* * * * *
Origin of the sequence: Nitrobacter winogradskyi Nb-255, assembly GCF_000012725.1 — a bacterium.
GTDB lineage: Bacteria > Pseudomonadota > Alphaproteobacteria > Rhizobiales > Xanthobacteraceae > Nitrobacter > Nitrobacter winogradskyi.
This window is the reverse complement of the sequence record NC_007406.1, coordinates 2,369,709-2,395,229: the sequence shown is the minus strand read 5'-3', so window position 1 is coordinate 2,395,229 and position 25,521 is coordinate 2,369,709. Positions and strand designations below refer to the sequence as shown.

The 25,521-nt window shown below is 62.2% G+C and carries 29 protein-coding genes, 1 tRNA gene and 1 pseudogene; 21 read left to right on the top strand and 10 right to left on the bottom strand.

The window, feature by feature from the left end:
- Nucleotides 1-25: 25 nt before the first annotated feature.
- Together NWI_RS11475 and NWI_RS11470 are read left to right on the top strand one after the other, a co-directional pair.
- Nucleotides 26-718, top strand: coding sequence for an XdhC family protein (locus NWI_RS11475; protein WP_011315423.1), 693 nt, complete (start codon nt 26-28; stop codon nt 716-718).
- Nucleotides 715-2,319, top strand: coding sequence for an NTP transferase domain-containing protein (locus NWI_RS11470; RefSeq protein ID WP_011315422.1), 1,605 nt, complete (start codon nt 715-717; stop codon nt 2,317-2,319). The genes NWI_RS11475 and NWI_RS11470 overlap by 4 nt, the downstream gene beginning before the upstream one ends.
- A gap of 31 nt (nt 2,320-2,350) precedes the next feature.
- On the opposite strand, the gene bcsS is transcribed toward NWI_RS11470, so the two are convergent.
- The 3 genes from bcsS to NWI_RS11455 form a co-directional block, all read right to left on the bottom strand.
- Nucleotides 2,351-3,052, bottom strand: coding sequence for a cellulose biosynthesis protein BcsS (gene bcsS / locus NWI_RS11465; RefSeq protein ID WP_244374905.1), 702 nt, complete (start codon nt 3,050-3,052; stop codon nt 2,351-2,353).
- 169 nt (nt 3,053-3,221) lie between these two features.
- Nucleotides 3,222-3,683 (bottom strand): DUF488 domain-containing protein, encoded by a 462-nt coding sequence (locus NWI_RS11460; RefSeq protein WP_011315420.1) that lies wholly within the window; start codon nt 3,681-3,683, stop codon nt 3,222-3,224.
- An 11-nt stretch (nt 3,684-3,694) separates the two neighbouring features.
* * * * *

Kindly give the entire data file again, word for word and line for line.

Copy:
Origin of the sequence: Nitrobacter winogradskyi Nb-255, assembly GCF_000012725.1 — a bacterium.
GTDB lineage: Bacteria > Pseudomonadota > Alphaproteobacteria > Rhizobiales > Xanthobacteraceae > Nitrobacter > Nitrobacter winogradskyi.
This window is the reverse complement of the sequence record NC_007406.1, coordinates 2,369,709-2,395,229: the sequence shown is the minus strand read 5'-3', so window position 1 is coordinate 2,395,229 and position 25,521 is coordinate 2,369,709. Positions and strand designations below refer to the sequence as shown.

The 25,521-nt window shown below is 62.2% G+C and carries 29 protein-coding genes, 1 tRNA gene and 1 pseudogene; 21 read left to right on the top strand and 10 right to left on the bottom strand.

The window, feature by feature from the left end:
- Nucleotides 1-25: 25 nt before the first annotated feature.
- Together NWI_RS11475 and NWI_RS11470 are read left to right on the top strand one after the other, a co-directional pair.
- Nucleotides 26-718, top strand: coding sequence for an XdhC family protein (locus NWI_RS11475; protein WP_011315423.1), 693 nt, complete (start codon nt 26-28; stop codon nt 716-718).
- Nucleotides 715-2,319, top strand: coding sequence for an NTP transferase domain-containing protein (locus NWI_RS11470; RefSeq protein ID WP_011315422.1), 1,605 nt, complete (start codon nt 715-717; stop codon nt 2,317-2,319). The genes NWI_RS11475 and NWI_RS11470 overlap by 4 nt, the downstream gene beginning before the upstream one ends.
- A gap of 31 nt (nt 2,320-2,350) precedes the next feature.
- On the opposite strand, the gene bcsS is transcribed toward NWI_RS11470, so the two are convergent.
- The 3 genes from bcsS to NWI_RS11455 form a co-directional block, all read right to left on the bottom strand.
- Nucleotides 2,351-3,052, bottom strand: coding sequence for a cellulose biosynthesis protein BcsS (gene bcsS / locus NWI_RS11465; RefSeq protein ID WP_244374905.1), 702 nt, complete (start codon nt 3,050-3,052; stop codon nt 2,351-2,353).
- 169 nt (nt 3,053-3,221) lie between these two features.
- Nucleotides 3,222-3,683 (bottom strand): DUF488 domain-containing protein, encoded by a 462-nt coding sequence (locus NWI_RS11460; RefSeq protein WP_011315420.1) that lies wholly within the window; start codon nt 3,681-3,683, stop codon nt 3,222-3,224.
- An 11-nt stretch (nt 3,684-3,694) separates the two neighbouring features.